We wondered how all the unknowns were going to be answered in June’s GEICO 500 at the Talladega Superspeedway. With some major adjustments to the racing package and having no practice time to test them out, how would the GEICO 500 look?
It was actually one of the more thrilling races we’ve seen in awhile. We saw 43 lead changes in last year’s race, but 13 more on the Monday rain delayed event for a total of 56 lead changes up front in Monday’s rain delayed race.
19 of the 40 starters led at least one lap. We saw the third closest finish in Talladega history with minimal crashes.
That’s how a race is supposed to look.
“Yeah, the runs did seem a little slower,” said third place finisher Aric Almirola. “The other thing I noticed was with the cars going a little bit slower, we didn’t get the typical single file out right around the fence. We kind of stayed more packed up and together, which to me, I thought there was going to be more wrecks because of it. Early in the race I saw what I had in my racecar, I thought I had a really fast car. I chose to kind of ride around and survive.
“These races usually have a lot of attrition, a lot of wrecks, the big one. I thought our strategy was to make sure we were there at the end. We did that. The package seemed to keep the cars a lot closer together. Nobody really broke away.”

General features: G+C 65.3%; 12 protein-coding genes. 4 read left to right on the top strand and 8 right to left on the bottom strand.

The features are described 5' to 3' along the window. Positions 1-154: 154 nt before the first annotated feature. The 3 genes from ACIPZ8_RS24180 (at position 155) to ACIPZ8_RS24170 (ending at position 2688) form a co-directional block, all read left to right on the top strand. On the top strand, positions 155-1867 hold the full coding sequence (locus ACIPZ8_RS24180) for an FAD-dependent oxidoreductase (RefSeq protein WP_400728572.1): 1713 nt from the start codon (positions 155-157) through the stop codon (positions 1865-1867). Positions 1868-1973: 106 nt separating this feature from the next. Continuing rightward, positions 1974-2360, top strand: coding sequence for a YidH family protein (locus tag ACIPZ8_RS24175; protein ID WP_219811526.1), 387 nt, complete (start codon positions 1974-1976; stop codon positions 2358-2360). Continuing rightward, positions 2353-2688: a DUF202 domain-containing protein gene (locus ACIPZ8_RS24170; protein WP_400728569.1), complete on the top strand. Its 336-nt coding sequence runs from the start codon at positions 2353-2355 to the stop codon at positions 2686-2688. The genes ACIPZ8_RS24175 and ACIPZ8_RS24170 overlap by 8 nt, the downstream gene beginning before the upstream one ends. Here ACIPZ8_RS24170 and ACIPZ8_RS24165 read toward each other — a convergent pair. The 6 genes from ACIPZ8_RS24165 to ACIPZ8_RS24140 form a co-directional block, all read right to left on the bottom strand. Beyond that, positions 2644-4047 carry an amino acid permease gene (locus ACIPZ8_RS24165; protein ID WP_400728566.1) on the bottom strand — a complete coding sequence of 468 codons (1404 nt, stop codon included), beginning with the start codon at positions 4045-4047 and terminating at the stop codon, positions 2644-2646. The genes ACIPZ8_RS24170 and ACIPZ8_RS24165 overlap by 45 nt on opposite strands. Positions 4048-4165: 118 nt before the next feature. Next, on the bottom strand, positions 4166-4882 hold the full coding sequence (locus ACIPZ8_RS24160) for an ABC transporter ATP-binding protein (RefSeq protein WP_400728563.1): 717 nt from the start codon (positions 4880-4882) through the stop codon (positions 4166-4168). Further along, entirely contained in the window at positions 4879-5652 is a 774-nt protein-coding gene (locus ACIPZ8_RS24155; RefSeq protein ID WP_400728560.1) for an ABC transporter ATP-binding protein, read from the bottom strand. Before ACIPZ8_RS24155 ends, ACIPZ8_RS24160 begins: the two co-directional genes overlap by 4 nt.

Second place finisher Ricky Stenhouse Jr. agreed.
“I thought it was great racing,” said the JTG Daugherty Racing driver. “You had to work really hard to form your line and really work the side draft, pushing cars, getting cars to push you. You had to work hard for it.
“I thought that was great racing. I felt like everybody kept their cars in control. We had some big saves out there. I saw I think the 12, the 11, 22, myself a couple times, get pretty sideways, but gather it back in.
“The third lane I felt like with this package got hurt the most. It seemed like you could get some runs going, but it would stall out pretty quick. Seemed like the bottom and middle were the way to go. It kind of took the top lane out of it, which in turn a lot of times we run single file around the top and the race can get kind of stale.
“I thought overall the package was really good. I don’t think any driver is going to have any complaints about it.”
This is all great news as NASCAR continues to adapt with this package. They didn’t want tandem racing and they got none of it. They wanted to slow the cars down and they succeed in that. Everything they tried to do, panned out.
Kudos to their engineering team in doing this. Now, what happens with a more aggressive playoff race this weekend? Will everyone be a bit calmer or will the thought of stage points create chaos early and often?